Spanish Prime Minister Mariano Rajoy continues to strike a hard line, recently warning voters to resist the “virus of disunity” and reject Catalan nationalist parties. Last week, Defense Minister Pedro Morénes told press there would be no military intervention in Catalonia, provided that “everyone does their duty.” Rajoy will hope fears over economic uncertainty will help sway voters.
The Catalan business elite has been vocal on this point. Josep Bou, president of Businessmen of Catalonia, an association of entrepreneurs that opposes independence, claims the prospect of secession has already caused businesses to reconsider locating operations in the region. He told Prospect that the “populist-nationalist cocktail” of separatist parties deters investment and that declaring unilateral independence could have “no positive consequences” for the economy.
Catalonia’s economic potency is accepted—what is in question is whether this prosperity would survive the disruption of a unilateral exit from Spain and be able to secure continued membership of the European Union.
Acknowledging the risks of a forced exit, Mas called this week for negotiations to lessen the economic impact for both sides. But compromise remains unlikely.
Together for Yes should secure a photo finish parliamentary majority of 68 out of 105 seats in the Parliament—most likely with the support of a splinter far-left pact led by Popular Unity Candidates (CUP)—but even if they don’t, there seems little way out of the impasse.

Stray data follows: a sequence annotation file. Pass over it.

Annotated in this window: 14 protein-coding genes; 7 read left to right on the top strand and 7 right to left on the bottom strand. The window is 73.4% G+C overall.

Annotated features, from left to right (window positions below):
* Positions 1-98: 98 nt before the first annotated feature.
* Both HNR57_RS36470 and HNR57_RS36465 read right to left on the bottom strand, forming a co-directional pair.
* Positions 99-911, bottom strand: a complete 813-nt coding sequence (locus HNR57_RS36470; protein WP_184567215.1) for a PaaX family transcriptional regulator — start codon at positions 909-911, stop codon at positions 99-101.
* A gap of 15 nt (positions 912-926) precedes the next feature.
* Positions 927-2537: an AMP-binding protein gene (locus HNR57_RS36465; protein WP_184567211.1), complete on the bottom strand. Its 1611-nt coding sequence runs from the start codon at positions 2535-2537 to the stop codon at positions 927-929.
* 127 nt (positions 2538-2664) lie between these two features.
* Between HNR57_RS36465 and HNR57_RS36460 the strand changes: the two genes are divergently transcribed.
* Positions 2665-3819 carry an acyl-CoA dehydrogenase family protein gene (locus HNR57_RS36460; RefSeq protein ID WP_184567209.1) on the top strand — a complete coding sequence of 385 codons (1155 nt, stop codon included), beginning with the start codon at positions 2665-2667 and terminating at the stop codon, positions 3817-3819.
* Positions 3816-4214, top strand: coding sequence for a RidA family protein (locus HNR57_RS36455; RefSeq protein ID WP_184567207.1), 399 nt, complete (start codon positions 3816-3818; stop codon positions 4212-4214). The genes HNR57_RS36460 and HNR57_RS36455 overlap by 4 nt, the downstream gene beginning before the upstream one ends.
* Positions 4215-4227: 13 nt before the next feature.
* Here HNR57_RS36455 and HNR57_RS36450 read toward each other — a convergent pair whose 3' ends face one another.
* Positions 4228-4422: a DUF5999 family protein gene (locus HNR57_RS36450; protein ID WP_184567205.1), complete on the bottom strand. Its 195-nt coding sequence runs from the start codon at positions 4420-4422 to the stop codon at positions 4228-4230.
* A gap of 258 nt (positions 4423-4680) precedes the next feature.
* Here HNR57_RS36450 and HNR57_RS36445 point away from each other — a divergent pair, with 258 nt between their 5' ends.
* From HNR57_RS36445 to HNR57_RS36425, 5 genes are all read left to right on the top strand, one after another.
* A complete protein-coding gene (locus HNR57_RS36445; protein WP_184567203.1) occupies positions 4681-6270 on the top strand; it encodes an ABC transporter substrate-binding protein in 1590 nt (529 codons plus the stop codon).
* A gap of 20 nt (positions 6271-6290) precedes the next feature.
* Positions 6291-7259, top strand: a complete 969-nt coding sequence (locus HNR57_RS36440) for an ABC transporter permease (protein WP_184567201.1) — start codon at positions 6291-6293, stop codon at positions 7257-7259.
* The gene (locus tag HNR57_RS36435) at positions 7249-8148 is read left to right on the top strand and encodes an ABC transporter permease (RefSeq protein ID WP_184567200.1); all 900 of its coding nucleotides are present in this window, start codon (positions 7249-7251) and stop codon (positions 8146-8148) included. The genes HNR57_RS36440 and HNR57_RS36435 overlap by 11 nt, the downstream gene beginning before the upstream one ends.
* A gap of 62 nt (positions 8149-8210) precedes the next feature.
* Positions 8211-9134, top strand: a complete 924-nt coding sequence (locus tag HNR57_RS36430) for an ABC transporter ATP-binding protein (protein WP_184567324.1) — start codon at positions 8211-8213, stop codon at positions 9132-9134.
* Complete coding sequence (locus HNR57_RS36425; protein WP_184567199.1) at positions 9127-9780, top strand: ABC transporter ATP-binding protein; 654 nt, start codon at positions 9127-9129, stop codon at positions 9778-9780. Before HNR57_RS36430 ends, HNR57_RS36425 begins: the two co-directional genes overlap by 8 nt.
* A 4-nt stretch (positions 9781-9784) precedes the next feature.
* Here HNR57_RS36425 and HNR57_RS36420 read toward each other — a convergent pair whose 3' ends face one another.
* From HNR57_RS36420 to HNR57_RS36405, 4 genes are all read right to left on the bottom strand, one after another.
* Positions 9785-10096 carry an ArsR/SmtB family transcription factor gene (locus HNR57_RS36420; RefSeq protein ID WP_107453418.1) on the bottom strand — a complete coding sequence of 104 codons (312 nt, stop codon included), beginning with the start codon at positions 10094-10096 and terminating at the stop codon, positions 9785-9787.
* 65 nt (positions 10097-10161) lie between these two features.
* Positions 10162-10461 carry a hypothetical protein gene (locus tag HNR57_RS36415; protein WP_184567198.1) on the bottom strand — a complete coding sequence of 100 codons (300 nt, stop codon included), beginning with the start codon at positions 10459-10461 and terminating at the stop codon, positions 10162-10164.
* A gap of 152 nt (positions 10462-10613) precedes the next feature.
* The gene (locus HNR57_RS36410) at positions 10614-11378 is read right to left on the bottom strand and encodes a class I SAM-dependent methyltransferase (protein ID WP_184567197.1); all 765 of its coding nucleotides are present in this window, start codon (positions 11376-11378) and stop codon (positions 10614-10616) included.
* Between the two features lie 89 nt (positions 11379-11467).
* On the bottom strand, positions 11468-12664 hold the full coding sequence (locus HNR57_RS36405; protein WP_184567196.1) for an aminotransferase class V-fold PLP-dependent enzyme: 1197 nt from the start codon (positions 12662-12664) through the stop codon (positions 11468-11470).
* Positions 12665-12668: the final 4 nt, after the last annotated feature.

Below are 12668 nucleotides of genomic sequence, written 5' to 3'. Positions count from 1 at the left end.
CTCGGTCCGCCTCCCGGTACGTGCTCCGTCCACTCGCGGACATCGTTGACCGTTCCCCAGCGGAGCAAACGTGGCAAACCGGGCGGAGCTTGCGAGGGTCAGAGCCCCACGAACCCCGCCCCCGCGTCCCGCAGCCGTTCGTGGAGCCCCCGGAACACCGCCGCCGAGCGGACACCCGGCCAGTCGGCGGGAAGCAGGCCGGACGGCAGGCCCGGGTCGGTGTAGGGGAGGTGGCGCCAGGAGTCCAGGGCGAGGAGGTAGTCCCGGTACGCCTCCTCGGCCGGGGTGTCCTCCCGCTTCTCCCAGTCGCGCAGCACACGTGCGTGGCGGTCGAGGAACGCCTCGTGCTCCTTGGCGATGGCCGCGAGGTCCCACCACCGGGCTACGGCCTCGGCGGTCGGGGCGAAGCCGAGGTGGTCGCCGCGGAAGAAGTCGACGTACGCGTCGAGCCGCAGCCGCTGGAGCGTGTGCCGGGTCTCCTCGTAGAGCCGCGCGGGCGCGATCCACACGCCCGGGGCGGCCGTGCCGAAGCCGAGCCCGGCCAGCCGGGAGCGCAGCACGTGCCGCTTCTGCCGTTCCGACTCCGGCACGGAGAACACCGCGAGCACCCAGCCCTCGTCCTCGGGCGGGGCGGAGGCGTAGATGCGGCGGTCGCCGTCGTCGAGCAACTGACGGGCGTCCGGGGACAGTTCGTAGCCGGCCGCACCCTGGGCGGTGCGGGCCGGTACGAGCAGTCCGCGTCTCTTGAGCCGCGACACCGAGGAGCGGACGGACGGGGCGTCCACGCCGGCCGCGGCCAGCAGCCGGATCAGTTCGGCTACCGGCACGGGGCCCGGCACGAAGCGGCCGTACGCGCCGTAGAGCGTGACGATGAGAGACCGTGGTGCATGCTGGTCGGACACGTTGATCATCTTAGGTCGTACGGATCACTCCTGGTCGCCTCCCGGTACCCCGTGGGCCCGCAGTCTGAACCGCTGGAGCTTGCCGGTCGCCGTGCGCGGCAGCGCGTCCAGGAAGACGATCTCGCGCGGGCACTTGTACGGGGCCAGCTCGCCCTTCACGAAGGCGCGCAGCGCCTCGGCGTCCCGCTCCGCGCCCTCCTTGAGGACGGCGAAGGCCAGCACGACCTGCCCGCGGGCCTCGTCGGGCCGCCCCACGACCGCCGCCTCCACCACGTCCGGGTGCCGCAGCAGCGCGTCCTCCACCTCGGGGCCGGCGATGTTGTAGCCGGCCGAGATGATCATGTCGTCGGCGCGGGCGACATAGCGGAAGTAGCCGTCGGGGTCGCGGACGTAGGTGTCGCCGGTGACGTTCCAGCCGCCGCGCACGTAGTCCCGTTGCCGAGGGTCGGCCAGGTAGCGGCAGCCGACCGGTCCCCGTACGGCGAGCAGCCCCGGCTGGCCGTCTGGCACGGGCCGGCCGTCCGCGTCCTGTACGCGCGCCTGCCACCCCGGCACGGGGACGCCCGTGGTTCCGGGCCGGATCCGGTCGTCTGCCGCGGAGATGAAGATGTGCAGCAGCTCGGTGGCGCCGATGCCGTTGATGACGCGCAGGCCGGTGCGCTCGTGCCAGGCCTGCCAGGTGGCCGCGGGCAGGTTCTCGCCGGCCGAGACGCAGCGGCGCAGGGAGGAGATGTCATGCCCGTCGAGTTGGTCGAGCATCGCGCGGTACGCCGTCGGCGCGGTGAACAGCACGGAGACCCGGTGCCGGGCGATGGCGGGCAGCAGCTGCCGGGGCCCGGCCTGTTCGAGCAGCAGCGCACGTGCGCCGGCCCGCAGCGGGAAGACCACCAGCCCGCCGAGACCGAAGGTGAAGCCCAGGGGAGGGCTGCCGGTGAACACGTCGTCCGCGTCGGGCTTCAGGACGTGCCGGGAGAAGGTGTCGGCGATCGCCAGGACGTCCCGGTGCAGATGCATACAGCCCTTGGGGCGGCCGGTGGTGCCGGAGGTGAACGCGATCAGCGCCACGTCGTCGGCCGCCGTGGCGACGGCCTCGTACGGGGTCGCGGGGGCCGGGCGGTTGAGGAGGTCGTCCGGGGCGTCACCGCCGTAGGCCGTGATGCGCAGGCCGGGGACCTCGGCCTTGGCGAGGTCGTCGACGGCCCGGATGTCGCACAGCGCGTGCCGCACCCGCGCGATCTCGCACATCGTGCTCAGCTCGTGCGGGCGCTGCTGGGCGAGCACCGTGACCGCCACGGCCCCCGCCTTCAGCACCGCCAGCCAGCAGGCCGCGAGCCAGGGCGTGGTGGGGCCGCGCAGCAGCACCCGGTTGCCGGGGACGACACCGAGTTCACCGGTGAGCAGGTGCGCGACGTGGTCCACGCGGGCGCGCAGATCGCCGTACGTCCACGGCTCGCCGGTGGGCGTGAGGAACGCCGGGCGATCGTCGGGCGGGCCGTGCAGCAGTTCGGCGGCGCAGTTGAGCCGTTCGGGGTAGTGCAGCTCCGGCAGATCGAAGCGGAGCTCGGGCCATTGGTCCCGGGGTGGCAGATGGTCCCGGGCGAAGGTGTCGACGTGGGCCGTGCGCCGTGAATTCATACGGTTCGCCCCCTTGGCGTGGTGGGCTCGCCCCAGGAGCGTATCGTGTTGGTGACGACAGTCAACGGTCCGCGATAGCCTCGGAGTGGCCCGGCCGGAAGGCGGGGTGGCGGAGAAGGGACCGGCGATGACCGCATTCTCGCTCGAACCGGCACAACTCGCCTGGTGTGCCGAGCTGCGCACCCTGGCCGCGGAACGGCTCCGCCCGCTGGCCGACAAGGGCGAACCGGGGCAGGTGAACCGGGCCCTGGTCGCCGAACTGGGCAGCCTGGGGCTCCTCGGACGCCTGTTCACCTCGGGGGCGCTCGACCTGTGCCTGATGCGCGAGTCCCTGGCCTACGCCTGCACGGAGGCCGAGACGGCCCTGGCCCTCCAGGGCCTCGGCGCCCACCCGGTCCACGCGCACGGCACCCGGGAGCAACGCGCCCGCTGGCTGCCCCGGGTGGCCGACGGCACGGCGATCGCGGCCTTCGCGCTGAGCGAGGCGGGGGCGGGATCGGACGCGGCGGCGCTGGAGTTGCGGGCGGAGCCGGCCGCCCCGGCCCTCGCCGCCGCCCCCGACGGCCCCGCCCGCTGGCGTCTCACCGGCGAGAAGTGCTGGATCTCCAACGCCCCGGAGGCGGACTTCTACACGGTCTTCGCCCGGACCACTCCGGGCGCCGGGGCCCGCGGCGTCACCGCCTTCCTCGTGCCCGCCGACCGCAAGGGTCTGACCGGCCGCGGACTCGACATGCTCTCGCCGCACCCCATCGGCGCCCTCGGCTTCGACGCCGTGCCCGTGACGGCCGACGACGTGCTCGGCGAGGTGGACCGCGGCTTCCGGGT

Unionist parties are divided, while a further significant contingent sits in the middle, supporting the right to hold a referendum, but stopping short of a forced exit. With general elections due before the end of the year, all parties have a lot to lose by pacting with traditional rivals.
Carles Ribera, political editor of the El Punt Avui newspaper, which has backed independence, says that considerable opposition to Catalan secession in the rest of Spain—73 per cent said it would be bad for the country in a July poll—means negotiation is effectively impossible.
“Any compromise on the part of a Spanish party with a Catalan independence party would be penalised with electoral defeat,” he said in an interview. “Being anti-Catalan has a lot of traction in Spain. When a party criticises Catalonia, it gets a boost in the polls.”
For writer and columnist for Catalonia Today Matthew Tree, the British government’s last-ditch attempt to sway Scottish voters by offering maximum devolution as a compromise stands in stark contrast with the inflexible stance of the Spanish government.
“Here it’s a mixture of stonewalling and pretending the problem will go away,” he said in an interview. “A bit like people sitting at a cafe terrace when people come around asking for money. They sort of say, well if you don’t talk to them they’ll go away. And that’s been the attitude all along of the Spanish government.”
The battleground is set: a bullish central government content to rely on judicial powers to curtail a push for independence versus a similarly determined cabal of secessionist Catalan parties prepared to risk constitutional crisis to break the deadlock.
The second feature of the central government’s approach is rigid allegiance to an analysis which paints Mas as the man responsible for the independence movement. Many unionists hope that if they can defeat Mas—who is on shaky ground after his CDC party’s headquarters were raided by police amid allegations of corruption—they will cut the head off the separatist monster and put the Catalan question to bed.
But the secessionist movement is diverse and draws its strength from a committed civil society base, which, to date, unionist politicians have failed to speak to.